Spending approximately 5 hours and nineteen minutes getting horribly thrashed attempting to complete the same last chapter in a game certainly affords one the time to fully appreciate the influences of this wonderful zombie busting action game. It combines the run'n'gun action of "Hunter: The Reckoning", while retaining the HL2-quality of an FPS. It's like a next generation Guantlet, yet without the overextended level design and ridiculous amount of levels as well. They obviously set out for one purpose, to make a simple, effective, and flexible (future DLC, no?) zombie masher and they accomplished it.
However, I think this game certainly contains some of the attitude of an old X-Box title from about five years ago. It plays like a simple button-mashing side scroller for some parts and then a series of mini games for other leveld, it secured itself a place in my heart as being a standalone example of creative and fun gaming. I bring up Kung Fu Chaos as an example not because it's also four-player, it's also deceptively long, or because I've played too much of either. I am mostly interested in its use of cliche and film.
It drives the characters, they're all the same characters you've seen everywhere else. Mysterious ninjas, fighting princesses, disco queen bad asses, biker dude burly bastards, and old grizzled warriors that should otherwise have their driver's licenses revoked for reckless driving had they not been shoved out back into the battlefield "one last time." It's so strange how this meme picks up, but Valve and Just Add Monsters understood the strength that such old rehashings can provide a game's structure and they did it despite the transparent reasoning behind it. (It's a lot easier than pretending to be creative).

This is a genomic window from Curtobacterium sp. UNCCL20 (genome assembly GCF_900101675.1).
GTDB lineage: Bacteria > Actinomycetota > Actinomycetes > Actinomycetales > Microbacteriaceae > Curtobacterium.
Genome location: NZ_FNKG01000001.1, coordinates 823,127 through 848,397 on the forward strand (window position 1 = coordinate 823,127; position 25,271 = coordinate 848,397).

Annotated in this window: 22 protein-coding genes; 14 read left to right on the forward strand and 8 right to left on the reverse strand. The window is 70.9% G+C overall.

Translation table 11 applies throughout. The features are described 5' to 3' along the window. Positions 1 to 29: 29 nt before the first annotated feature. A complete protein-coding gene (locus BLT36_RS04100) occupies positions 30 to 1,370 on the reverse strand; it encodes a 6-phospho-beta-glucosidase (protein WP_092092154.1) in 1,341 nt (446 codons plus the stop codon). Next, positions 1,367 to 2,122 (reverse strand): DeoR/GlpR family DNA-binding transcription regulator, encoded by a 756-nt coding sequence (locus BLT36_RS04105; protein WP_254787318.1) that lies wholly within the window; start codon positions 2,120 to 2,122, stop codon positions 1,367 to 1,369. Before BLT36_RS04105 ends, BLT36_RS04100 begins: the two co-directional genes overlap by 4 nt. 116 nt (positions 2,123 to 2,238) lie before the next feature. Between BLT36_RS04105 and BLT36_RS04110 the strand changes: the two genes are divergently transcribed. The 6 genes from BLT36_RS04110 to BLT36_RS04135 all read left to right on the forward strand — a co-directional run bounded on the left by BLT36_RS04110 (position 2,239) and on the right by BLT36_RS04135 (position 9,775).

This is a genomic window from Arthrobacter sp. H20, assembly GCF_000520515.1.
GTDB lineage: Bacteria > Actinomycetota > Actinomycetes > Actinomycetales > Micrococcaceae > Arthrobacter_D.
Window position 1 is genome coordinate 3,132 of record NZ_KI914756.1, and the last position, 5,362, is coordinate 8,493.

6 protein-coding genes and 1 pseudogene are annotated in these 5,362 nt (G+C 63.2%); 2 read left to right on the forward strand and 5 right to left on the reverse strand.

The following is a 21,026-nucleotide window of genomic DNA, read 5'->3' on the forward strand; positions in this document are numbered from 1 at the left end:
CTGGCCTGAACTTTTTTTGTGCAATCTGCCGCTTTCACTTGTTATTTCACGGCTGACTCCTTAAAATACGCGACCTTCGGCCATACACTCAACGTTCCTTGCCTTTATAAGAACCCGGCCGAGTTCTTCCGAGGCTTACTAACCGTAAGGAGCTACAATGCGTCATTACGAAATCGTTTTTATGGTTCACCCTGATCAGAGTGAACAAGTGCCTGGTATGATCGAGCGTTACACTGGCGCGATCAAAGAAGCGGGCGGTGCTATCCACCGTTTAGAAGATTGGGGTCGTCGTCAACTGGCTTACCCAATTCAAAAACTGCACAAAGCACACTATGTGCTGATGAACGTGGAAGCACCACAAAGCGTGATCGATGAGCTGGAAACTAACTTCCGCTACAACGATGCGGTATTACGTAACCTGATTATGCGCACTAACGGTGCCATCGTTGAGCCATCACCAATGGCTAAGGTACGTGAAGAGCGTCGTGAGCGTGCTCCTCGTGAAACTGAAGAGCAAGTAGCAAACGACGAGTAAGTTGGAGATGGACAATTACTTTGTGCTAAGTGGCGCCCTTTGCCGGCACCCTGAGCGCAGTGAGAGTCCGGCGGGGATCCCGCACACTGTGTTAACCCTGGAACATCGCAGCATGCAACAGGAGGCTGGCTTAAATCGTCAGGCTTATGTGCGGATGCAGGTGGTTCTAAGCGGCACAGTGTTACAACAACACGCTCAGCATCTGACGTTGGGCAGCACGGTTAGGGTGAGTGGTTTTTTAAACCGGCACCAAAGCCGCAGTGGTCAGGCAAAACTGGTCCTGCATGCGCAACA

What do they do so well?
However where cliche exists, originality can foster. Kung Fu Hustle creates such a bright and cartoonish world, I've forgiven it's flamboyant "evil director" character in favour of understanding and strongly appreciating the liveliness of the world it illustrates. Much like Okami, its bright colors and fluid design creates an impressionable world with cool bosses and a flurry of cinematic flourishes. The beginnings of each level are framed by a golden film grain and the director only demands exceedingly magnificent results each level, with the bar set higher for even greater rewards. This game builds from where others have only managed to achieve.
Not unlike Left 4 Dead, which somehow actually frames its levels the same way. This is a movie set and you are merely players shooting actors. However, the greatest performance of all comes from the zombies and the baddies that strike with such ferocity. As my brother and me stretched into our third hour of attempting to clear the last chapter of the second scenario, I began to understand my enemy's place. Specifically, the implications of each "boss" character.
A self-destructive glutton, a self-loathing witch, a vice-filled (literally, he's made of nicotine) strangler, a wrathful simpleton, and banal mass of passive consumers. The enemy is something to fight, because they might destroy you as much as you might become one of them. The player becomes the actor. The individual becomes the mob, or the destruction of the mob versus the individual as this case may be. This is a movie. You are merely replaying the action sequences. The end credits will roll. As they indeed do for the end of each Left 4 Dead "movie". Where this leaves us?
Kung Fu Chaos and Left 4 Dead are movies in action. While the former creates a vivid cinematic experience each level, the latter sets the player versus various vixen and vermin with the intent to either end the movie with escaping survivors or just with the dead. Thus in using cliche to build their worlds, they manage to eek out some sense of a deep narrative that might have otherwise been lost in post prouction.